separatedly-existing entity is a requirement to have individual rights.
          >
          > More on your other points to follow in the coming days.
          >
          > Eric
        • Eric Lanser
          Your latest reply brings up an issue to address which was also present in your first post. ... First off, obligation is wider than just making up for your
          Message 4 of 6 , Nov 17, 2004
            Your latest reply brings up an issue to address which was also present
            in your first post.

            >Obligation seems to be a non-issue to the
            > objectivist, who always acts correctly (i.e. John Galt or Howard
            > Roak); but their perfect actions would never create an unwanted child.

            First off, obligation is wider than just 'making up for your mistakes.'

            Second, morality is the realm of the chosen. It applies to what is in
            your control. Morality has no impact on your getting hit by lighting
            (out of the blue). Unwanted children can easily fall into this
            category. Birth control is good these days, but not fail-safe.

            Eric
          • paul
            Again I mostly agree. However you seem to equate faulty birth control with getting hit by lightning. That may be so if you hold the end of a lightning rod
            Message 5 of 6 , Nov 21, 2004
              Again I mostly agree. However you seem to equate faulty birth control
              with getting hit by lightning. That may be so if you hold the end of a
              lightning rod during a storm (or fly a kite with a key on it), but
              unwanted children don't just happen, they require an active
              participation on the part of their parents.

              My issue is not with mistakes, but in the many objectivist writings
              (Ayn Rand in particular) that ignore mistakes. While Ayn glosses over
              the issue, she does seem to imply that neither Galt or Roak would
              engage in sex if they weren't planning on being responsible for a child.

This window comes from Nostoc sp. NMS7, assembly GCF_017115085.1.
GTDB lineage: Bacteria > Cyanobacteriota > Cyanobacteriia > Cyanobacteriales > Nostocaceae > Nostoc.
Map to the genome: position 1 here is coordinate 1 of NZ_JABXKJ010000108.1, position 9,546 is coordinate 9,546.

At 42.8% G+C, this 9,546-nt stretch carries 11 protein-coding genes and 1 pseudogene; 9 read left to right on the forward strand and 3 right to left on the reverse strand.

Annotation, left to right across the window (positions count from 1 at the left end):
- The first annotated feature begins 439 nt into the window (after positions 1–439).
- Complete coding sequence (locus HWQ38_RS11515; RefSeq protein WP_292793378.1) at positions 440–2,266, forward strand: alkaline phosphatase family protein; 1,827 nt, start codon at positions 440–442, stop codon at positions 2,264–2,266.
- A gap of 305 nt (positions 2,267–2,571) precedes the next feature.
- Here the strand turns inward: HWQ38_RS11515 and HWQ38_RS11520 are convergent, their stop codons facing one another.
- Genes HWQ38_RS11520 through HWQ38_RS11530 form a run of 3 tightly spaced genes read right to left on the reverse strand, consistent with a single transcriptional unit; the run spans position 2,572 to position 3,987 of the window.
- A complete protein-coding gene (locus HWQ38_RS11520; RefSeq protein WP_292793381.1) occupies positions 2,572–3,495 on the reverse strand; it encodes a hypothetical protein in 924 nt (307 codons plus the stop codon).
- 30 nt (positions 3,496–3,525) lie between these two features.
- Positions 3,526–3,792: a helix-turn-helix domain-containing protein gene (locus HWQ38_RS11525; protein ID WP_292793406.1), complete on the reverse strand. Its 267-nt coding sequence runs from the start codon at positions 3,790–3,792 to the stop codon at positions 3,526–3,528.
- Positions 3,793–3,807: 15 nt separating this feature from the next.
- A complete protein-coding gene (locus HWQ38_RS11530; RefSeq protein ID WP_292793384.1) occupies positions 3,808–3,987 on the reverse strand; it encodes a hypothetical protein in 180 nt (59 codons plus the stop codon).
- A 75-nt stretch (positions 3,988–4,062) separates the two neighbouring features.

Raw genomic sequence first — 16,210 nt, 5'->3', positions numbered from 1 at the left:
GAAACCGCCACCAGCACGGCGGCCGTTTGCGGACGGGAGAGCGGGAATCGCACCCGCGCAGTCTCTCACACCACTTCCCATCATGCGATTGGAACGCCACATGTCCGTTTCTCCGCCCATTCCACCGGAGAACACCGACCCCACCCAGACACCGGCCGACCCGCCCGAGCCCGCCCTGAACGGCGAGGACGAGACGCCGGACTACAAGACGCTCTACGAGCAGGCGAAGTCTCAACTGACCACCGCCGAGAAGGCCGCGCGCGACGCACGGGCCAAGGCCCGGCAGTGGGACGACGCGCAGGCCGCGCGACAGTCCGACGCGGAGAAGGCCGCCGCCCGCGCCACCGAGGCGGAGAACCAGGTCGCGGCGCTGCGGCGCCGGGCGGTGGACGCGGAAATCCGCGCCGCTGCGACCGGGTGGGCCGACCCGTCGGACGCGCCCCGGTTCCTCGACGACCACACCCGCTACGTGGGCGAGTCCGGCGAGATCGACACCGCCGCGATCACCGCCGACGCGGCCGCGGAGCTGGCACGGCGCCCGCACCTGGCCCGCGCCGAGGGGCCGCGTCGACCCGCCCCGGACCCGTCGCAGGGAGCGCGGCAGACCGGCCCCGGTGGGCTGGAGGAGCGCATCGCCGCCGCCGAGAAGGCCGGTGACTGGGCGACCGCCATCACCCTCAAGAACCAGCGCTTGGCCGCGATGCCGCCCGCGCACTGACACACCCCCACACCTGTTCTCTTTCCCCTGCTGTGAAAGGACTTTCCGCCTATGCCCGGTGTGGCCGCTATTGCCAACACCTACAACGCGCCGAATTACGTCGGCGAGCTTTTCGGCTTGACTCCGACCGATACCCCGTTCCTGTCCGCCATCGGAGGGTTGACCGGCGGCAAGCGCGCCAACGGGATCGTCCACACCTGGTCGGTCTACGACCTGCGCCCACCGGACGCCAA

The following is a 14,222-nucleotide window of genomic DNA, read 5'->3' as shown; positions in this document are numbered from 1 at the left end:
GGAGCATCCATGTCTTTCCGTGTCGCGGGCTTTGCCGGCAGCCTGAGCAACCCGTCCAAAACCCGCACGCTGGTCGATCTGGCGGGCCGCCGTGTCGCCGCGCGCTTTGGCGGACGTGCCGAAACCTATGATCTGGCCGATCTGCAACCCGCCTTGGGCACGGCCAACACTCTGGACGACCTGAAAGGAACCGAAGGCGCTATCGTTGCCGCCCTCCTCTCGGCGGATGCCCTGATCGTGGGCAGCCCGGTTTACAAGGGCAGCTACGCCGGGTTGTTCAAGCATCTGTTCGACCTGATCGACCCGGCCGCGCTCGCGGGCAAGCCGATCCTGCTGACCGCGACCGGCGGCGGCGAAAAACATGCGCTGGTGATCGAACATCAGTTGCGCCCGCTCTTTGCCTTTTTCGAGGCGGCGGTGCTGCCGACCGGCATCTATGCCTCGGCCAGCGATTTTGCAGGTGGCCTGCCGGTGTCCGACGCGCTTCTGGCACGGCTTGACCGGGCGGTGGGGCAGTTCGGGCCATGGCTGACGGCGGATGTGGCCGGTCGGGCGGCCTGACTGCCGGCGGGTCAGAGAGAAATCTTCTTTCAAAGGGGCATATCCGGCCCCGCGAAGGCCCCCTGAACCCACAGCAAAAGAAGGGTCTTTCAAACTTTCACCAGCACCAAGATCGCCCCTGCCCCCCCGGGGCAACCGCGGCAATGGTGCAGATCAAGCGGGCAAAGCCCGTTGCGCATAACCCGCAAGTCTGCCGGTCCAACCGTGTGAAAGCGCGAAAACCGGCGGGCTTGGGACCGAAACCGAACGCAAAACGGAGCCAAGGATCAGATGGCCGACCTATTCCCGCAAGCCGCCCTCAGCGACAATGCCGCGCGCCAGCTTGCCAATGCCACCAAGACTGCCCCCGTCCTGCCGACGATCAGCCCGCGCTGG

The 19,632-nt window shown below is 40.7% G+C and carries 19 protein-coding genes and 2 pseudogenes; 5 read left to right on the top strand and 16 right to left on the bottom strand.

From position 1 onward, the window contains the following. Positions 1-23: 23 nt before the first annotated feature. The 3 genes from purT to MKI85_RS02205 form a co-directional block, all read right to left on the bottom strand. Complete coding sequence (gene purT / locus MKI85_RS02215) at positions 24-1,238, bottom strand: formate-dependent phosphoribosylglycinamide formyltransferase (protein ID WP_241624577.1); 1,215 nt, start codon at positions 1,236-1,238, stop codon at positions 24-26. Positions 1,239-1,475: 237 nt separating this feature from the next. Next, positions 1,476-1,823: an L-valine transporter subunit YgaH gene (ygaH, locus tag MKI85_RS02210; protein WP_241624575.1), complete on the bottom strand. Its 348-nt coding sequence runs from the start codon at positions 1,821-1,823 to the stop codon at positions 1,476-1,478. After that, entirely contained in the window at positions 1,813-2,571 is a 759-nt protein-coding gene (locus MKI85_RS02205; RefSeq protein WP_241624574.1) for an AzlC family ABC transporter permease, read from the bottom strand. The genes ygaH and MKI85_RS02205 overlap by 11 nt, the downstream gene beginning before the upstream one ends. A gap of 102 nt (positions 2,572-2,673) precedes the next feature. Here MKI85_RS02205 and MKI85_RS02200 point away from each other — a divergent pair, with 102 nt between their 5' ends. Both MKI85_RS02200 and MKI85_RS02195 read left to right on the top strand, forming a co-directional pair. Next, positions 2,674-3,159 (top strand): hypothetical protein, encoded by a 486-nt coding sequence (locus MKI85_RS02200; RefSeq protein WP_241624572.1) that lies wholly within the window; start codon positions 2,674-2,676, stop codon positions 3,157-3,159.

Logic cannot change reality, but incorrect logic can ignore it. Many
              objectivist writings ignore obligation other than how it applies to
              ones own self interest (obligation to follow correct logic). This
              seems to be related to the concept that correctly applied logic will
              not allow for an unchosen obligation (a mistake) to arise, including
              an unwanted pregnancy.

              If correct logic is always applied, mistakes will never happen. The
              issue of obligation than reduces to correctly applying logic. This is
              fine for making a point, but in reality this just doesn't happen. I
              think the philosophy leaves gaps for less than perfect people.

              paul

              --- In LU-OBJ@yahoogroups.com, Eric Lanser <eric.w.lanser@l...> wrote:
              > Your latest reply brings up an issue to address which was also present
              > in your first post.
              >
              > >Obligation seems to be a non-issue to the
              > > objectivist, who always acts correctly (i.e. John Galt or Howard
              > > Roak); but their perfect actions would never create an unwanted child.
              >
              > First off, obligation is wider than just 'making up for your mistakes.'
              >
              > Second, morality is the realm of the chosen. It applies to what is in
              > your control. Morality has no impact on your getting hit by lighting
              > (out of the blue). Unwanted children can easily fall into this
              > category. Birth control is good these days, but not fail-safe.
              >
              > Eric
            • Eric Lanser